Blind people 'failed' on healthcare communication

Ken Reid
Image caption Ken Reid caught an infection after his after-care information was given to him in a format he could not read

Blind and partially-sighted people can struggle to get healthcare information in a suitable format, a charity says.

The Royal National Institute for the Blind (RNIB) said patients risked missing out on treatments because of the problem.

It warned that relying on others to read documents for them was a breach of medical confidentiality.

The Scottish government said it expected health boards to provide accessible information.

Report author Laura Jones said there was danger blind or partially-sighted people could miss appointments or fail to fully understand their treatment.

"This can put patients at risk of missing treatment as well as being confused or misinformed about their healthcare needs," she said.

"The NHS itself puts great emphasis on the cost, in money and time, of missed appointments to over-burdened clinics. So giving patients accessible information makes sense."

Image caption Ken prefers to receive communication by email but others might want instructions in Braille or as audio

Ken Reid, who has been blind for more than 30 years, said he often found the system frustrating.

"I had to go in for an operation. All the materials about the operation were in print. I didn't know what was going to happen, didn't know how long it was going to take. I didn't know anything about it," he said.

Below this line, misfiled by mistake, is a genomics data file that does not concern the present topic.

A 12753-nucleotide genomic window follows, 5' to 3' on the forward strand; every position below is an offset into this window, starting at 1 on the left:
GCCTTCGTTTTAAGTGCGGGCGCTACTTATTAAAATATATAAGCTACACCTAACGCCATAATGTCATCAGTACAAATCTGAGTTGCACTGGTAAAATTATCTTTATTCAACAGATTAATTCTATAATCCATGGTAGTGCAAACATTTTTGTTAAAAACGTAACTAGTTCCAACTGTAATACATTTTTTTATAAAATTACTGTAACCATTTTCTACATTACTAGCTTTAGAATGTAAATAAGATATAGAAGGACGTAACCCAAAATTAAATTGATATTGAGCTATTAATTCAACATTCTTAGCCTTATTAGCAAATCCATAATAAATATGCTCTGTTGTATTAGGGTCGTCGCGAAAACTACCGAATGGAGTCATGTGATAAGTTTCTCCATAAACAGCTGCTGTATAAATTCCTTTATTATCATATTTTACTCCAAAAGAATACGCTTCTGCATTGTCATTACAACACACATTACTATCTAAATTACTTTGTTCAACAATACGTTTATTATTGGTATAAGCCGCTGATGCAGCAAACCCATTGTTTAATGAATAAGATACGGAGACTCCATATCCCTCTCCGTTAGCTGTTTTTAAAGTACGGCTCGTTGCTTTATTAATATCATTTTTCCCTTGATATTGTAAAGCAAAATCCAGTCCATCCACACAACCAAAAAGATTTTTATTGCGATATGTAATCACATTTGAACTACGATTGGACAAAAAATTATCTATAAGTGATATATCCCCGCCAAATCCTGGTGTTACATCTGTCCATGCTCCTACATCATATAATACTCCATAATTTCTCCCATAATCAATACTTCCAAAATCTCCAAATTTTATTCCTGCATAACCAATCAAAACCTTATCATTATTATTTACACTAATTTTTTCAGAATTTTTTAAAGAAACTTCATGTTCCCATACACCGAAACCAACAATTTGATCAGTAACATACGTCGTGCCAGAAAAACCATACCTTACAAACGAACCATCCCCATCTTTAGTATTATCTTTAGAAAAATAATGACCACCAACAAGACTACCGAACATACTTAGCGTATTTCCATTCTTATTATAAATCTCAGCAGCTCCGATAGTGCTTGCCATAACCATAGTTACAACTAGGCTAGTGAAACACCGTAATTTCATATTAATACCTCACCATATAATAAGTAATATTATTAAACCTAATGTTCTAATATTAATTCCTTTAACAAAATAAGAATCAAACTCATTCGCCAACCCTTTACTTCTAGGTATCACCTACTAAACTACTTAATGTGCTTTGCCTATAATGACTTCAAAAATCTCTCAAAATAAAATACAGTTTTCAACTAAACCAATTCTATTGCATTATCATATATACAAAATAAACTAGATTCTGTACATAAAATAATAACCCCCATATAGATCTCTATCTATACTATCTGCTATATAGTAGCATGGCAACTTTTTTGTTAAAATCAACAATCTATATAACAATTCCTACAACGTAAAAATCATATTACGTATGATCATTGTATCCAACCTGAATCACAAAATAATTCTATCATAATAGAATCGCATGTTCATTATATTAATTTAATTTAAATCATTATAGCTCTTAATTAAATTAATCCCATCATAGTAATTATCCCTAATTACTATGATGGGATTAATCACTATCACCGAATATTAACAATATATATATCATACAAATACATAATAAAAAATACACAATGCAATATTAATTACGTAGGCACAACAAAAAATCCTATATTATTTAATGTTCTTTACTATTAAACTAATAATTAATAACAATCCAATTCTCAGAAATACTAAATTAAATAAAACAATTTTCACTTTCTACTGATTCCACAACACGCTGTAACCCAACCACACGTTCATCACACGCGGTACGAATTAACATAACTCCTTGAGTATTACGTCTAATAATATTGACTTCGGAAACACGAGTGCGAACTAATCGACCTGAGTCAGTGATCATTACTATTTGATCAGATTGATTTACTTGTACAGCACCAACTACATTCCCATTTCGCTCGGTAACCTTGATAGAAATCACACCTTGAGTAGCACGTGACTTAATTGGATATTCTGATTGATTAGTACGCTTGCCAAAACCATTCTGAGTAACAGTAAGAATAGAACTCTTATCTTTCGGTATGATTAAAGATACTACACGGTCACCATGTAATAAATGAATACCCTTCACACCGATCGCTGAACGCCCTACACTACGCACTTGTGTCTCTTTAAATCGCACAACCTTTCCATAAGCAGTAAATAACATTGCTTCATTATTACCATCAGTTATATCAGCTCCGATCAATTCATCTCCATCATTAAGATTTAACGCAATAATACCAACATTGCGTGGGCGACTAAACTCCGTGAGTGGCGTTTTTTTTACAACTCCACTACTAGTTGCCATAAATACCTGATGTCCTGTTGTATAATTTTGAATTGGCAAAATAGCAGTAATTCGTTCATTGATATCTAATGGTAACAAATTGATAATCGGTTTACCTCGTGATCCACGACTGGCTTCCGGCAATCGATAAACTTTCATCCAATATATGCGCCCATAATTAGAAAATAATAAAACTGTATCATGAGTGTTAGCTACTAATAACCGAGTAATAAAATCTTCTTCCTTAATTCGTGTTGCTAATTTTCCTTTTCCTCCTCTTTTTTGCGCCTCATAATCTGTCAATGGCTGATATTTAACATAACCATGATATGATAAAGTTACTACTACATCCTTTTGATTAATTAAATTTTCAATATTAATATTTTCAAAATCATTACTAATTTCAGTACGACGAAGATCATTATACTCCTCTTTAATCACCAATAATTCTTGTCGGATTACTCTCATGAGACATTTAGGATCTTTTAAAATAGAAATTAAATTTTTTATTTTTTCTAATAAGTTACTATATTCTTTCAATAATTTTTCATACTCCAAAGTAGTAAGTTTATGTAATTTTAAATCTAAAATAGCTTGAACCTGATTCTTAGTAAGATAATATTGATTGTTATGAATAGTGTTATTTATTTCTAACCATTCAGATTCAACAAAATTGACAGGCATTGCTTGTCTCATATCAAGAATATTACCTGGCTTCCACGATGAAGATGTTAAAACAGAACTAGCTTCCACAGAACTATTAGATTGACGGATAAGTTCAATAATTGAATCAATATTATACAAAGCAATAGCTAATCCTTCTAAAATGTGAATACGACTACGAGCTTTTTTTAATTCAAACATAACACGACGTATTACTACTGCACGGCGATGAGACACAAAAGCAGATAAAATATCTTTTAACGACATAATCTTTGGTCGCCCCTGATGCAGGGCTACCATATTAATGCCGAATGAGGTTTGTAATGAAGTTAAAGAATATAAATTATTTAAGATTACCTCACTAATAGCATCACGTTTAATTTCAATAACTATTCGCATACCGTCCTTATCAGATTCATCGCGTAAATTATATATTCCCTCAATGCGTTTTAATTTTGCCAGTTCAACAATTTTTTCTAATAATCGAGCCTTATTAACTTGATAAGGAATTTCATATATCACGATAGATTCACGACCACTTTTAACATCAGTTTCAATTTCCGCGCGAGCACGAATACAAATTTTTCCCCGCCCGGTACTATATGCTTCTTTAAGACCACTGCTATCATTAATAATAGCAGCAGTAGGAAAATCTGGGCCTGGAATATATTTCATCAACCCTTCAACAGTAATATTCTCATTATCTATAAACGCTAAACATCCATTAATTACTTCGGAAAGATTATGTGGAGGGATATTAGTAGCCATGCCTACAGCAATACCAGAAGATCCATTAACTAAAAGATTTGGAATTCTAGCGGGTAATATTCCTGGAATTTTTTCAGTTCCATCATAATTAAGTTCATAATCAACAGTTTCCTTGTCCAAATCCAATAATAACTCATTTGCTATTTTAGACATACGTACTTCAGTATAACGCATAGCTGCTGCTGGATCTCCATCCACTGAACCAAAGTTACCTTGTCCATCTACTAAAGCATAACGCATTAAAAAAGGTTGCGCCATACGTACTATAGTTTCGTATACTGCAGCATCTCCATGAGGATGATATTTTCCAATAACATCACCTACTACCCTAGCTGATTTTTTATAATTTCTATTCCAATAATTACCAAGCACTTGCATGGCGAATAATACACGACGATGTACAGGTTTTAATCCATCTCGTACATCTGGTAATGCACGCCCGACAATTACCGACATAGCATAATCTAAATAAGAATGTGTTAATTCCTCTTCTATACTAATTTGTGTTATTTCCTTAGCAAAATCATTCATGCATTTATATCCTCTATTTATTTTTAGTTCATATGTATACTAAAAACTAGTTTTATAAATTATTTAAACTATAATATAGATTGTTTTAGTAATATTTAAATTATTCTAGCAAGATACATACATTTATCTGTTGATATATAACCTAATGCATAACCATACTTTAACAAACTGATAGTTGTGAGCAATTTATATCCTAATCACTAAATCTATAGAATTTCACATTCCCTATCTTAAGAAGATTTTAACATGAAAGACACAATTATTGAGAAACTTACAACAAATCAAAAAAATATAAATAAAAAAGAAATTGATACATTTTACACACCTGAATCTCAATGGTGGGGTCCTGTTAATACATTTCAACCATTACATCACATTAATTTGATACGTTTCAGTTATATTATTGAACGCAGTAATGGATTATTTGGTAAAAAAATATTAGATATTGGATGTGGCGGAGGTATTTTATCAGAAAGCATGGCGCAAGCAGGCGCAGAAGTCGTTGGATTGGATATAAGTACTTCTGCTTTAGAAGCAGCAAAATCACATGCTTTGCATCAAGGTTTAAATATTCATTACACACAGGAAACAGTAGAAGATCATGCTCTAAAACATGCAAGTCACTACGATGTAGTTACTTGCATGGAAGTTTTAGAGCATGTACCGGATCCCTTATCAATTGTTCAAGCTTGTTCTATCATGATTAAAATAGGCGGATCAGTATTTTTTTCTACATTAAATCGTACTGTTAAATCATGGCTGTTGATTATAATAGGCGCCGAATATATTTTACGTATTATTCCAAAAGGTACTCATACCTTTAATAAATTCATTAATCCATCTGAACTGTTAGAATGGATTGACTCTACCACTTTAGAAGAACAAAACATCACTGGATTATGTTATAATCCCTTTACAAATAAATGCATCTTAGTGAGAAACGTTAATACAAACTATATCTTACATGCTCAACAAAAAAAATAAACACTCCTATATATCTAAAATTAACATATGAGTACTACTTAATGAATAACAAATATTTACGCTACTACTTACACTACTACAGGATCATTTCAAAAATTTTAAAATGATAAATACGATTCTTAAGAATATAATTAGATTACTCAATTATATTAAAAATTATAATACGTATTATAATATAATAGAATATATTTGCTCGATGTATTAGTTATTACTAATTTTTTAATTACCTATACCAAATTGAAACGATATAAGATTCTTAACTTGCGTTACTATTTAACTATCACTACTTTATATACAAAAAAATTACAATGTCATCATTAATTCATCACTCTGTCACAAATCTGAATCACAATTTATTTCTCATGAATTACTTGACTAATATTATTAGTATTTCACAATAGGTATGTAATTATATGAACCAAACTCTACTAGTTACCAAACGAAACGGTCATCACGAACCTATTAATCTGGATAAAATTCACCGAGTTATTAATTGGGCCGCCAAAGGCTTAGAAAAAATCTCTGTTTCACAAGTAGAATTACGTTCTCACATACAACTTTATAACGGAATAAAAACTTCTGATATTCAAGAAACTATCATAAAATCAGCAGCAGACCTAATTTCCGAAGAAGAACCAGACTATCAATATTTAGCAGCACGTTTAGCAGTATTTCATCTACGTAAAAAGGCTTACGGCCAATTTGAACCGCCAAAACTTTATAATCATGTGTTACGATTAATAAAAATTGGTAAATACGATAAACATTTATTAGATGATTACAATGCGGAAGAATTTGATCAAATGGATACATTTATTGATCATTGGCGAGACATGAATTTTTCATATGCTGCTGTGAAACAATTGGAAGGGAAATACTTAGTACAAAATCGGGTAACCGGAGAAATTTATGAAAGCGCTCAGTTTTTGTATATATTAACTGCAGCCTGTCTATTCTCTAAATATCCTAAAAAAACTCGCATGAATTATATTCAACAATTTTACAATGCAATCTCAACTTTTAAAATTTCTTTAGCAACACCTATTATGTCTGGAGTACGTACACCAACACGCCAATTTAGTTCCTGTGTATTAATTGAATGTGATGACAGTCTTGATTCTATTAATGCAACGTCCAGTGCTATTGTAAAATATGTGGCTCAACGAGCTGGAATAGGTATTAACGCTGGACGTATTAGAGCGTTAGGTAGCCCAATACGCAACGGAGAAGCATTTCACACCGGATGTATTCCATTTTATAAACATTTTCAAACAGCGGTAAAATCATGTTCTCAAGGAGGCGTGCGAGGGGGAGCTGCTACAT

"But what was most critical was that afterwards, when I was sent home, I was given a paper document that told me what I was supposed to do to look after myself.

"I got an infection I and am pretty sure that was because I had no idea how to care for my wound. I was doing what I thought was right but it didn't seem to be good enough.

"I couldn't read the information that was provided to me."

Mr Reid found a lack of consistency between different medical departments. One understood he preferred to receive communication by email, but another - ironically ophthalmology - would still send letters.

"I got sent letters and had to get someone to read it aloud to me. So they knew immediately what is happening to me in my health. That is totally unacceptable and makes me angry," he said.

Image caption Regular doctor's letters are of little use for blind or visually impaired people if they are not in a format they can read

Other patients have reported being sent letters requesting confirmation of appointments which meant they could be sent to the bottom of waiting lists for not replying.

The report is published almost 10 years since the passing of patient rights legislation which stated: "You have the right to be given information about your care and treatment in a format or language that meets your needs."

It found that some patients were still not informed they could request information in alternative formats, while others were bluntly told they could cope without one. Some lacked confidence to request accessible formats.

Increasingly, healthcare information is being communicated online, the report notes.

But the report author said levels of digital uptake can be significantly lower for people with disabilities.

"Visual barriers such as inconsistent font-sizes prevent blind and partially sighted people from accessing information with ease. And while there have been advances in screen-reading software, such supportive technology can be expensive," she said.

A Scottish government spokesperson said: "We are clear that blind and partially sighted people should absolutely get healthcare information in accessible formats.

"NHS boards are responsible for delivering this information and we expect all boards to follow the Charter of Patient Rights, which stipulates that everyone should have access to information and services in a way appropriate to their needs.

"The charter was revised and strengthened last summer and we wrote to all boards to remind them of their responsibilities under it."

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